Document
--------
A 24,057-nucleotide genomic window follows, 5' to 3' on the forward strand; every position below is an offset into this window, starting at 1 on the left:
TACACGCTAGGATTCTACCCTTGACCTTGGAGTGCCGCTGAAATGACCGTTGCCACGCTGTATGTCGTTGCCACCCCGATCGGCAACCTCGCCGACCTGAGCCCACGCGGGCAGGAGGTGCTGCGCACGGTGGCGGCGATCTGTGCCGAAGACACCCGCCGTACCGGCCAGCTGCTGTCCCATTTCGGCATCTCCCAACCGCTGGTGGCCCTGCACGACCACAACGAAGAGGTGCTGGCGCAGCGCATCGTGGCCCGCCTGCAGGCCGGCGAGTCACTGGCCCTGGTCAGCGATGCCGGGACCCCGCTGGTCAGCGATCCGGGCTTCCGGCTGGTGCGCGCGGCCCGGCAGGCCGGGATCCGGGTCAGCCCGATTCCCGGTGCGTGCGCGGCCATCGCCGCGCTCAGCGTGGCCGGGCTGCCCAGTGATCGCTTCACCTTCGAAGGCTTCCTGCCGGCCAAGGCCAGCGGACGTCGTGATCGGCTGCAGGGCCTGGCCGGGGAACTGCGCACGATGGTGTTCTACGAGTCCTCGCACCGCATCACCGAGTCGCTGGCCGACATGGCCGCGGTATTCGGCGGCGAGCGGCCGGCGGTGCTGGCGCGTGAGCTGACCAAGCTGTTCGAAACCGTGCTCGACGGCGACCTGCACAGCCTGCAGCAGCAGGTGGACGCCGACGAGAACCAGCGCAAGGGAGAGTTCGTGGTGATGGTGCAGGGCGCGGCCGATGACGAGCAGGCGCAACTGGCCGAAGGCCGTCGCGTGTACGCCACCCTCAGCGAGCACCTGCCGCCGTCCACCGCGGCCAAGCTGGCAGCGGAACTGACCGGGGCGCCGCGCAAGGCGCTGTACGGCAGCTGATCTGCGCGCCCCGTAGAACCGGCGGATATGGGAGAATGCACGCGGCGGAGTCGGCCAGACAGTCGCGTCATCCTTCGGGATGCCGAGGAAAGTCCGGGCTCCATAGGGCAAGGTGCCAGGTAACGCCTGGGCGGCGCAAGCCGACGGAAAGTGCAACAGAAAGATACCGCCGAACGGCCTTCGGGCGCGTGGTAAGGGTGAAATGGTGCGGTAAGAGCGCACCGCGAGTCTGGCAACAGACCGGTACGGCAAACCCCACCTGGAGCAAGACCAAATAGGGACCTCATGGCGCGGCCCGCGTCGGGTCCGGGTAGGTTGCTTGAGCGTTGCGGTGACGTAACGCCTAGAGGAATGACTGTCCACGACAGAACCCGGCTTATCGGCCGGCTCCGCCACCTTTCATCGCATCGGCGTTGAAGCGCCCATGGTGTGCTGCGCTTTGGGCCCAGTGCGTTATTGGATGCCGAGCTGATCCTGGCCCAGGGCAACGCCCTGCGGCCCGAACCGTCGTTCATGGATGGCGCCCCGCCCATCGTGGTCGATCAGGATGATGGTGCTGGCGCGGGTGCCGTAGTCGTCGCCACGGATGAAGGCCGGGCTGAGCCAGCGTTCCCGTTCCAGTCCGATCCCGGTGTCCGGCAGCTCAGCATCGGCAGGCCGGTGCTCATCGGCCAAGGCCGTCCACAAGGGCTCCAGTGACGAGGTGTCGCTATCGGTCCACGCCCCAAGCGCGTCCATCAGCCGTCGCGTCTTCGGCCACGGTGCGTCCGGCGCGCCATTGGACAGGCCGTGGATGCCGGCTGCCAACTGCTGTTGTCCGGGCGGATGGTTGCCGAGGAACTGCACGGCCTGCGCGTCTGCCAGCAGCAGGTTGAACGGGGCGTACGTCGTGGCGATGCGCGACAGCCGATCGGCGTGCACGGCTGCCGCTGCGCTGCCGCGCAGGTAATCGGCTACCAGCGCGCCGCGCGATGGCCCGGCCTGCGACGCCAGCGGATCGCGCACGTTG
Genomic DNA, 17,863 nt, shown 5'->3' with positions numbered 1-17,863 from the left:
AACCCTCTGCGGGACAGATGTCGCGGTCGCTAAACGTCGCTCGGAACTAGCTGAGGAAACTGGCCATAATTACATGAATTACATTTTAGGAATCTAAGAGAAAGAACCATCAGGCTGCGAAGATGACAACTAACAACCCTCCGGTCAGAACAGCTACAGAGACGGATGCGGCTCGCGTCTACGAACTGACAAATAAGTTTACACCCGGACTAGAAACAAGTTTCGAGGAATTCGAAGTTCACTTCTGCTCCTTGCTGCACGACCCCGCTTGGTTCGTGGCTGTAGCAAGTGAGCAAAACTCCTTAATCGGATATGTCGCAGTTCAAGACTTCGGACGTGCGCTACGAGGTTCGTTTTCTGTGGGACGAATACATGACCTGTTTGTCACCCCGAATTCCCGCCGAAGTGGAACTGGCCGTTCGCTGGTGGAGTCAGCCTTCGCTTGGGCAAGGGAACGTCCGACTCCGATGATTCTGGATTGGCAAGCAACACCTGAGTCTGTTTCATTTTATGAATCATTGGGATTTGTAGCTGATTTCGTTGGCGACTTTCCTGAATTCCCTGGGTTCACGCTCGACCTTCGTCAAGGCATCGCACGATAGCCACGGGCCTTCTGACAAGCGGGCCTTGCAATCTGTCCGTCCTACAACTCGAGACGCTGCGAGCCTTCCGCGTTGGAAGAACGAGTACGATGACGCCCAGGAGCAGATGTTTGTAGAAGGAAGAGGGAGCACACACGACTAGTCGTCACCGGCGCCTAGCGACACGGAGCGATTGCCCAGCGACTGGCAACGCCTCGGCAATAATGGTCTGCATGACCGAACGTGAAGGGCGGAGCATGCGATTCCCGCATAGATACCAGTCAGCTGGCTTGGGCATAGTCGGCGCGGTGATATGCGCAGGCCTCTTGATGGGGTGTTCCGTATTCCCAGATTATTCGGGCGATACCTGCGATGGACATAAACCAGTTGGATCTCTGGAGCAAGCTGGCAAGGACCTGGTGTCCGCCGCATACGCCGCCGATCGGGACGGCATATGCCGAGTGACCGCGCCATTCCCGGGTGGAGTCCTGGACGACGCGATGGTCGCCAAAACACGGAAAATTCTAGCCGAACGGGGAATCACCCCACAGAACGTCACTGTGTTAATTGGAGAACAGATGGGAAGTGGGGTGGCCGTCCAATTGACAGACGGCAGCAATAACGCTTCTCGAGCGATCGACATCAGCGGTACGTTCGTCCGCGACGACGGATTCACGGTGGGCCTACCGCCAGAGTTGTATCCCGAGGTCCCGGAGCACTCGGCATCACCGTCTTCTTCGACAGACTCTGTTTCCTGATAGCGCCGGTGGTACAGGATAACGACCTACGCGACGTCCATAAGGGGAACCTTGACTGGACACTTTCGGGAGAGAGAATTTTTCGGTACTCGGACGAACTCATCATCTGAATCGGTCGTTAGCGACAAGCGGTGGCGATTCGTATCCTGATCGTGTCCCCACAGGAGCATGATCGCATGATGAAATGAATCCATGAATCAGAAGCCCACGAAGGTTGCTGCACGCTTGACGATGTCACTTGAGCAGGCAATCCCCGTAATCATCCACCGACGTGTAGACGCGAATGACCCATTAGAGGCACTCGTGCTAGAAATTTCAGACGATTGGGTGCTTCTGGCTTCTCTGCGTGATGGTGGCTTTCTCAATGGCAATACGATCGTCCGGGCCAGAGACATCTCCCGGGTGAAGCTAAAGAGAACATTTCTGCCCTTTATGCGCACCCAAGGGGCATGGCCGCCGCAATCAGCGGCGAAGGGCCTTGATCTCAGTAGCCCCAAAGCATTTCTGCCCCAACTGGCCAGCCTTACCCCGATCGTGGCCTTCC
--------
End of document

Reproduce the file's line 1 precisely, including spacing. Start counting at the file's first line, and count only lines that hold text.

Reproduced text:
A 24,057-nucleotide genomic window follows, 5' to 3' on the forward strand; every position below is an offset into this window, starting at 1 on the left: